Deferred Compensation Retirement Plan for Key Employees or Business Owners – A Case Study
In addition to gaining the ability to self-insure and to own a profitable second business, a captive insurance company can also serve as a remarkably efficient vehicle to house a deferred compensation plan for key employees and business owners. The logic behind this approach is quite simple. Rather than giving ownership or deferred compensation to key employees in the parent company, businesses can offer deferred compensation and ownership through a separate company – their own insurance company. This provides asset protection to the parent company and prevents dilution of the parent company’s ownership. This arrangement also provides a more tax efficient platform to fund a deferred compensation arrangement. However, prior to addressing this unique benefit, it’s worth noting the primary reasons that businesses form their own casualty insurance company – specifically a captive insurance company.
- To manage business risk by formally self-insuring certain risks with pre-tax dollars
- To protect assets from creditors of the operating business and its owners or other risks
- To realize profits and accumulate wealth inside a separate business entity
These are well known reasons that legitimate captive insurance companies are formed by businesses. Assuming a captive insurance company is formed for the above reasons (or similar ones), it can also be an incredibly efficient way to transfer assets or wealth from one party to another – for this discussion – from a business to a key employee or owner in the form of deferred compensation or a deferred compensation retirement plan.
A Common Business Challenge– (Affordably) Establishing a Deferred Compensation Plan
It’s a competitive business climate, and business owners have to work hard and develop creative and compelling incentives to attract and keep their talented employees. The cost to provide key employees or business owners with deferred compensation or a supplemental retirement plan can be quite daunting.
The Significance of the Challenge
To allocate $100,000 to a non-qualified deferred compensation plan for a key employee or owner, a business must earn $181,818 in profit (45% federal and state tax bracket).
A business that owns a captive insurance company can allow key employees or owners to have ownership in the captive. As such, the captive’s profits can serve as the wealth accumulation vehicle to fund a supplemental retirement plan for the key employees / owners. In addition, in structuring ownership in the captive, the parent company can have “strings attached” including a vesting schedule. This ensures the key employees or owners work a requisite number of years to be fully vested (own 100% of their allocated share of the captive). A well structured vesting schedule can give key employees and owners increasing ownership in the captive over time. Also, such an arrangement can serve both as “Golden Handcuffs” to retain talent and “Golden Parachutes” to reward talent once the agreements have been satisfied.
Why is Owning a Captive Insurance Company an Effective Solution?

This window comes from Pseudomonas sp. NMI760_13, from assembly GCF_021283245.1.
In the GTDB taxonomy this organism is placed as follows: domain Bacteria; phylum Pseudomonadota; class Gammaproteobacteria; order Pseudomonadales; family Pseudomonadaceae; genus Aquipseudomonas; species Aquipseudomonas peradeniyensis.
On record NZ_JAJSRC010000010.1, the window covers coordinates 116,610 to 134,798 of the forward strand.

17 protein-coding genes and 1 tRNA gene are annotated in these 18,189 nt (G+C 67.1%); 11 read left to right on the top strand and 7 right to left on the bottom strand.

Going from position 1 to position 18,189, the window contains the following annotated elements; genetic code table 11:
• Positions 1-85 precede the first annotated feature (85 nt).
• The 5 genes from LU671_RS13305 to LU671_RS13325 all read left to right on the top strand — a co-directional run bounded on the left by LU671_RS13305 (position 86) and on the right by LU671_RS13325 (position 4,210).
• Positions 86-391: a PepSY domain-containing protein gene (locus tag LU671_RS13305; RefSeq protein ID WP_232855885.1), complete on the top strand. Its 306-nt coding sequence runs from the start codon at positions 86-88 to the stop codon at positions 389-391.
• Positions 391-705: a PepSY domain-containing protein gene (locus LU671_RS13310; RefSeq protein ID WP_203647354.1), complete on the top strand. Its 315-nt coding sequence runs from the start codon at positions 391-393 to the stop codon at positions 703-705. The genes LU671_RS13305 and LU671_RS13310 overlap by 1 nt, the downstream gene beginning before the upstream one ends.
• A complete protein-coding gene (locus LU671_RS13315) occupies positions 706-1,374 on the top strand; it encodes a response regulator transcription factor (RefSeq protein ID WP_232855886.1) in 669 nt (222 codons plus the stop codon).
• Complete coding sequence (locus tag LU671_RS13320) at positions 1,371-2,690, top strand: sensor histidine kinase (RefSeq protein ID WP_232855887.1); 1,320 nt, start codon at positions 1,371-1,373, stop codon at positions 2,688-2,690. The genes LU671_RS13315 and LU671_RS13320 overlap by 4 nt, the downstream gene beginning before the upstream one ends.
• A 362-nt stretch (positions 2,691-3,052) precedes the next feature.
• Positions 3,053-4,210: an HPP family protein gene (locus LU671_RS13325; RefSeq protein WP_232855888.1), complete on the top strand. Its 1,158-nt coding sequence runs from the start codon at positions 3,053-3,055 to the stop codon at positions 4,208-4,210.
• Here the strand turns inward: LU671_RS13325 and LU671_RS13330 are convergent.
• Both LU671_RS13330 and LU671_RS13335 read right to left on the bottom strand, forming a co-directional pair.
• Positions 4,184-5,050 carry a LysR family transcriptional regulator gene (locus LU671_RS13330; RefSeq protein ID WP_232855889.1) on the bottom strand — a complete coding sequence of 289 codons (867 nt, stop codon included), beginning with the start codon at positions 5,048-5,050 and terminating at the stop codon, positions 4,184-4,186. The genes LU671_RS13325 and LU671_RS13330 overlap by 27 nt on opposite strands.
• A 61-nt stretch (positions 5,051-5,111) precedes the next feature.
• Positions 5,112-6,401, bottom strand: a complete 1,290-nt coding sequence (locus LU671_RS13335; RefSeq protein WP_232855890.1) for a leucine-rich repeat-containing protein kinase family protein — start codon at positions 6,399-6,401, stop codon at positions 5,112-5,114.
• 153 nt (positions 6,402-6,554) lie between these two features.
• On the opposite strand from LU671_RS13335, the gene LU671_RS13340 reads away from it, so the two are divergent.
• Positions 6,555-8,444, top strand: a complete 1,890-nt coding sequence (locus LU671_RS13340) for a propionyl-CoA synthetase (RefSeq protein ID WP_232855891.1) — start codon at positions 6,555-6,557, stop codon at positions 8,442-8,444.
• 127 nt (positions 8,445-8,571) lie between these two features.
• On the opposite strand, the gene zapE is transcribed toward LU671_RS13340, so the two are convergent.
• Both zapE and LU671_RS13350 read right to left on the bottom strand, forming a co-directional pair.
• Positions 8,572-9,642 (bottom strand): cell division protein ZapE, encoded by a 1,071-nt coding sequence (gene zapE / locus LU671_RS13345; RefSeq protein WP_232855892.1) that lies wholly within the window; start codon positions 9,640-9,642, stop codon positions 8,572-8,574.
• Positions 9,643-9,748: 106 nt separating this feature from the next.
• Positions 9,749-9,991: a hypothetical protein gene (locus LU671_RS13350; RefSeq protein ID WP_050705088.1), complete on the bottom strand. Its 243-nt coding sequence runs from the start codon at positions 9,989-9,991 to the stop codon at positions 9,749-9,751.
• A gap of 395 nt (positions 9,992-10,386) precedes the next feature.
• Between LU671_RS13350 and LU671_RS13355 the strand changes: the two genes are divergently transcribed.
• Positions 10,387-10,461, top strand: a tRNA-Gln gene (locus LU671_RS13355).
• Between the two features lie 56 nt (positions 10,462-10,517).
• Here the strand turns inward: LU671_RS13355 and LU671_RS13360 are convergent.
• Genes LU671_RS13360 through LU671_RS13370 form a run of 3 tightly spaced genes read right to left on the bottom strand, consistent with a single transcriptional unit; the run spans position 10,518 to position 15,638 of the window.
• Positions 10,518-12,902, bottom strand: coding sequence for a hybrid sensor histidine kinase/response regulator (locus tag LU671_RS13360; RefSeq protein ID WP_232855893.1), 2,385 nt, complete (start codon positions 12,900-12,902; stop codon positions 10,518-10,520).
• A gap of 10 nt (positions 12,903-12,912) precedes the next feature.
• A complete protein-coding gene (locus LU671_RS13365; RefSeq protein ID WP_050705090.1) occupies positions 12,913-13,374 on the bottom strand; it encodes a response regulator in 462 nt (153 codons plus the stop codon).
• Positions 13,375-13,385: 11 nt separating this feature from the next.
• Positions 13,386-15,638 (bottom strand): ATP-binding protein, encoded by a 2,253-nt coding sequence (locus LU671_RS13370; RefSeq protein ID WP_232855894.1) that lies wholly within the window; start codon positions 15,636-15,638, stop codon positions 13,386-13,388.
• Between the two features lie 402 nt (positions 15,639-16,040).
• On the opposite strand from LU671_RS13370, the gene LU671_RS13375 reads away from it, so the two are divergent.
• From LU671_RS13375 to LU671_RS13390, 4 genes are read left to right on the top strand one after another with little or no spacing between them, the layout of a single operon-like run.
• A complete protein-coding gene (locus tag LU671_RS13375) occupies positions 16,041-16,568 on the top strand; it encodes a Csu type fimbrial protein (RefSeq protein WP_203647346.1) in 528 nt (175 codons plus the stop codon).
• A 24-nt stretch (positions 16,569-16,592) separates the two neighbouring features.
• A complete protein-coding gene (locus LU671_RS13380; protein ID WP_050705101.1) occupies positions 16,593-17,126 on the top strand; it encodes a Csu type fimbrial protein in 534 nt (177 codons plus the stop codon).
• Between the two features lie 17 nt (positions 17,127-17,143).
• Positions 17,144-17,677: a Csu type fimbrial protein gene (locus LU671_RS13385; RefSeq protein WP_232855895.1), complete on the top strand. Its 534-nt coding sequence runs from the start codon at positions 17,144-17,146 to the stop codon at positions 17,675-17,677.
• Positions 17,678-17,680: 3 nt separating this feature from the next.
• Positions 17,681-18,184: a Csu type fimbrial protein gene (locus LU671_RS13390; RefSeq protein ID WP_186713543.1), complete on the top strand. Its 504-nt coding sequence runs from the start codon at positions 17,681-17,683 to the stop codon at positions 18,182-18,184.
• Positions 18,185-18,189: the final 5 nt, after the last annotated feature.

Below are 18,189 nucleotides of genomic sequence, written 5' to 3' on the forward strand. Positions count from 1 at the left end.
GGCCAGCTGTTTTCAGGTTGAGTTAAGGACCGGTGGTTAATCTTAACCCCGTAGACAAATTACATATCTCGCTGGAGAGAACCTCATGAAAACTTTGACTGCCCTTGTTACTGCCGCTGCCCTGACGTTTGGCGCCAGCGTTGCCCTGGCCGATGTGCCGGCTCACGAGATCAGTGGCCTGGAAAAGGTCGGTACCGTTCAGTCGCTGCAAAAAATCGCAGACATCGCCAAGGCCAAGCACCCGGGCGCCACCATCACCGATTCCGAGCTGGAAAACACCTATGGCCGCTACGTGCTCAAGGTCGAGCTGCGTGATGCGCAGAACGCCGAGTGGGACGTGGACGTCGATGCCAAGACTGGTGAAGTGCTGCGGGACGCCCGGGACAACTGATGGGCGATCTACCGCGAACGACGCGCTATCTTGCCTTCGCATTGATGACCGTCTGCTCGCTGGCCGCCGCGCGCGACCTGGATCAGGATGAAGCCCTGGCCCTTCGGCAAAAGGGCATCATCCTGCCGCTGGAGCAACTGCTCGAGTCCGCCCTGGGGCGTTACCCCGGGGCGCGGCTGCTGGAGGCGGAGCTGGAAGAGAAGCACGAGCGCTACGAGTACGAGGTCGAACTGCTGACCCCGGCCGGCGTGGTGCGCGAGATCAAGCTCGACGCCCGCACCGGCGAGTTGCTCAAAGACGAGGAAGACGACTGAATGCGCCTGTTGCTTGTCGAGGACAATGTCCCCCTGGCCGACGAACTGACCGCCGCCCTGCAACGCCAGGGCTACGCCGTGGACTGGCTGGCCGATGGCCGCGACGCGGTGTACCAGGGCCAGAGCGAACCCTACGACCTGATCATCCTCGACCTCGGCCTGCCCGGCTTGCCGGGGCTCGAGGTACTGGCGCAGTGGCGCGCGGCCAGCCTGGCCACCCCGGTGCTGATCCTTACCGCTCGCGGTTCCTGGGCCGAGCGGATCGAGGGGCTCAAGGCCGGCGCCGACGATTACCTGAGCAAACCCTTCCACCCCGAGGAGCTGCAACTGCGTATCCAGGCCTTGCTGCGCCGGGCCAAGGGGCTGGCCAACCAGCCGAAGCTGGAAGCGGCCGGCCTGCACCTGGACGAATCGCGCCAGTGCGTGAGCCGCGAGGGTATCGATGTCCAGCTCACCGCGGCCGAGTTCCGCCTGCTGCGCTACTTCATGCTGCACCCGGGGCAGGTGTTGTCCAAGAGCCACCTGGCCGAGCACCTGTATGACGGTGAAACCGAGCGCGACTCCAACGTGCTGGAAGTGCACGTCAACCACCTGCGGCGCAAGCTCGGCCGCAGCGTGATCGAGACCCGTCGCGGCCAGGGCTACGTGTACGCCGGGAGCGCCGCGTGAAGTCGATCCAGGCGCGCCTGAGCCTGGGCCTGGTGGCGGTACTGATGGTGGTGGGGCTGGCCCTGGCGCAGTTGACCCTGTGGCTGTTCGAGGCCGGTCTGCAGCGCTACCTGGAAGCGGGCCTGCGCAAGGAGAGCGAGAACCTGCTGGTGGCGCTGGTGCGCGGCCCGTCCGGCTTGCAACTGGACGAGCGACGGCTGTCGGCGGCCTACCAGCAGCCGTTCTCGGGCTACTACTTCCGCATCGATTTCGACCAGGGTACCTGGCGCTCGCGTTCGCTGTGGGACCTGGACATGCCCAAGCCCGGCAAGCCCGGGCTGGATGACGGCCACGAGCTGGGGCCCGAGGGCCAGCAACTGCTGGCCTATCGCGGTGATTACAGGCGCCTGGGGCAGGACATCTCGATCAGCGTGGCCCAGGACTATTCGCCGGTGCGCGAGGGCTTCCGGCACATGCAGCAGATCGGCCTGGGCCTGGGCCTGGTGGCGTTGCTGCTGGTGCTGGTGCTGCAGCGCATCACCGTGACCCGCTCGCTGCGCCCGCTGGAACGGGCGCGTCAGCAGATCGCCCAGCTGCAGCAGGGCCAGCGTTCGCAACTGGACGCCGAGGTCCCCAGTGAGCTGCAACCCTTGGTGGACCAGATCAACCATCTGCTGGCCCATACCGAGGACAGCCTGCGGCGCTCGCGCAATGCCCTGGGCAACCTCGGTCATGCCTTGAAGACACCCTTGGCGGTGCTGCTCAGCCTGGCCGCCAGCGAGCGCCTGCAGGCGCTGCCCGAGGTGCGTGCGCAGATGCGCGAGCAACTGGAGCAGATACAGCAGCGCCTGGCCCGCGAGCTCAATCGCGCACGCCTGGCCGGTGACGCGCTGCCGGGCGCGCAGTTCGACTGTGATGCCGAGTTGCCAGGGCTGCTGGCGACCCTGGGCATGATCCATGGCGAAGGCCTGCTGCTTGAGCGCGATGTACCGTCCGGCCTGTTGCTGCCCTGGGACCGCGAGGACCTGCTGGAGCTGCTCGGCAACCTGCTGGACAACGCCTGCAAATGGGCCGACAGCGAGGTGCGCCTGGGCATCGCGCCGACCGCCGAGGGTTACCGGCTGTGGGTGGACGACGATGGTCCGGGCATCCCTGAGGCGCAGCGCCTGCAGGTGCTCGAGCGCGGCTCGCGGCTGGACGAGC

Key employees and business owners can be given an equity stake in a separate company – in this case a captive insurance company. This equity ownership has tangible value, and it doesn’t dilute the equity of the parent company. Furthermore, owning a captive insurance company enables the parent company via anticipated profits of the captive insurance company to set aside funds for key employees and owners in a more tax efficient vehicle. The parent company can deduct the premium payments it makes to its captive, and the profits (accumulated retained earnings) within the captive are taxed at 0%. The result is a remarkably efficient vehicle to fund a supplemental retirement plan. In fact, it is more efficient than any profit sharing plan and any qualified plan (e.g. a 401k plan). As an added benefit, the captive can invest in investment grade life insurance on the life of key employees and/or owners to provide a pre-retirement death benefit – in case the key employee doesn’t live and work long enough to fund retirement for spouse and children, etc.
What Is A Captive Insurance Company?
A captive insurance company is unique. It includes its own corporation, insurance license, reserves, policies, policyholders, and claims. It is a formal way for business owners to self-insure risk, and captives are generally formed to insure primarily though not exclusively the risks of one or more businesses owned by the same or related parties.
How Does a Captive Insurance Company Work?
A captive primarily insures its parent company or related companies risks. Hence, the parent company is able to purchase insurance from its captive, and it can insure risks that third party insurers will not insure or risks where third party insurance cost is unaffordable.
Some examples include (but are not limited to):
- Loss of a key account or contract
- Loss of key personnel
- Loss of a license or certification
- Loss of a sales or distribution territory
- Loss of dealership rights
Premiums are paid from the parent company to the captive with pre-tax dollars. The captive can invest its assets mostly as its owners choose (some domiciles have restrictions).
Call us to discuss whether or not a captive insurance company or additional captive insurance company is the right move for your business.
Phone – 865- 386-4920
E-Mail – Tom@CICServicesLLC.com
Web – www.CICServicesLLC.com